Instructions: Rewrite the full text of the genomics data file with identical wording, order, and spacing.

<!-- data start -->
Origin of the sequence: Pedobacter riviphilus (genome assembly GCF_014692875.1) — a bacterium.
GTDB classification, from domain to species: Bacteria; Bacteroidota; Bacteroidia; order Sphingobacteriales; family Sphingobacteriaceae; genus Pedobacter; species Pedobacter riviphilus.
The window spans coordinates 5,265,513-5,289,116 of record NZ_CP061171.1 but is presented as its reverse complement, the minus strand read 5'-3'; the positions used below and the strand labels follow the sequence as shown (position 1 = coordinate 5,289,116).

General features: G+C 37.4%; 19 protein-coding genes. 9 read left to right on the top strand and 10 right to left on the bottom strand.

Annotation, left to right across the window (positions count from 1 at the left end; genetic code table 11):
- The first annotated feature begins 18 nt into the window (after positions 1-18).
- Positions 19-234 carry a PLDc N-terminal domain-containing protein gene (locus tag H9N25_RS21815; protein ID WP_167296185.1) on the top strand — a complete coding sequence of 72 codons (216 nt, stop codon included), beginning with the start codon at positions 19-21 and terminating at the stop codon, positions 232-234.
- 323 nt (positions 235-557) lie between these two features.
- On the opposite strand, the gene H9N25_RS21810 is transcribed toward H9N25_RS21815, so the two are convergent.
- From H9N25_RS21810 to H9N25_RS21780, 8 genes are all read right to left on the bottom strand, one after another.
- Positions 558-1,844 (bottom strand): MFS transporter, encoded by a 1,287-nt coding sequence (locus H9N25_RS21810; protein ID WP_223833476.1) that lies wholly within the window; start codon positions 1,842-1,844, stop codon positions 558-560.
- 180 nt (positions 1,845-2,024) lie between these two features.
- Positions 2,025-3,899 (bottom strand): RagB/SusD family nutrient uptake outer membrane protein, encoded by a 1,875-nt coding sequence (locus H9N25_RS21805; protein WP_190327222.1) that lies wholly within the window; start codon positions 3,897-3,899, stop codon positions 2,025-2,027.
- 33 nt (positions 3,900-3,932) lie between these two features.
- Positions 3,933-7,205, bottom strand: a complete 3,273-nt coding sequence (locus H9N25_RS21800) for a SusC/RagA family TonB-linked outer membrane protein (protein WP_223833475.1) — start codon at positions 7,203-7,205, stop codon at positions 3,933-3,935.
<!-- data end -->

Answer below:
Origin of the sequence: Pedobacter riviphilus (genome assembly GCF_014692875.1) — a bacterium.
GTDB classification, from domain to species: Bacteria; Bacteroidota; Bacteroidia; order Sphingobacteriales; family Sphingobacteriaceae; genus Pedobacter; species Pedobacter riviphilus.
The window spans coordinates 5,265,513-5,289,116 of record NZ_CP061171.1 but is presented as its reverse complement, the minus strand read 5'-3'; the positions used below and the strand labels follow the sequence as shown (position 1 = coordinate 5,289,116).

General features: G+C 37.4%; 19 protein-coding genes. 9 read left to right on the top strand and 10 right to left on the bottom strand.

Annotation, left to right across the window (positions count from 1 at the left end; genetic code table 11):
- The first annotated feature begins 18 nt into the window (after positions 1-18).
- Positions 19-234 carry a PLDc N-terminal domain-containing protein gene (locus tag H9N25_RS21815; protein ID WP_167296185.1) on the top strand — a complete coding sequence of 72 codons (216 nt, stop codon included), beginning with the start codon at positions 19-21 and terminating at the stop codon, positions 232-234.
- 323 nt (positions 235-557) lie between these two features.
- On the opposite strand, the gene H9N25_RS21810 is transcribed toward H9N25_RS21815, so the two are convergent.
- From H9N25_RS21810 to H9N25_RS21780, 8 genes are all read right to left on the bottom strand, one after another.
- Positions 558-1,844 (bottom strand): MFS transporter, encoded by a 1,287-nt coding sequence (locus H9N25_RS21810; protein ID WP_223833476.1) that lies wholly within the window; start codon positions 1,842-1,844, stop codon positions 558-560.
- 180 nt (positions 1,845-2,024) lie between these two features.
- Positions 2,025-3,899 (bottom strand): RagB/SusD family nutrient uptake outer membrane protein, encoded by a 1,875-nt coding sequence (locus H9N25_RS21805; protein WP_190327222.1) that lies wholly within the window; start codon positions 3,897-3,899, stop codon positions 2,025-2,027.
- 33 nt (positions 3,900-3,932) lie between these two features.
- Positions 3,933-7,205, bottom strand: a complete 3,273-nt coding sequence (locus H9N25_RS21800) for a SusC/RagA family TonB-linked outer membrane protein (protein WP_223833475.1) — start codon at positions 7,203-7,205, stop codon at positions 3,933-3,935.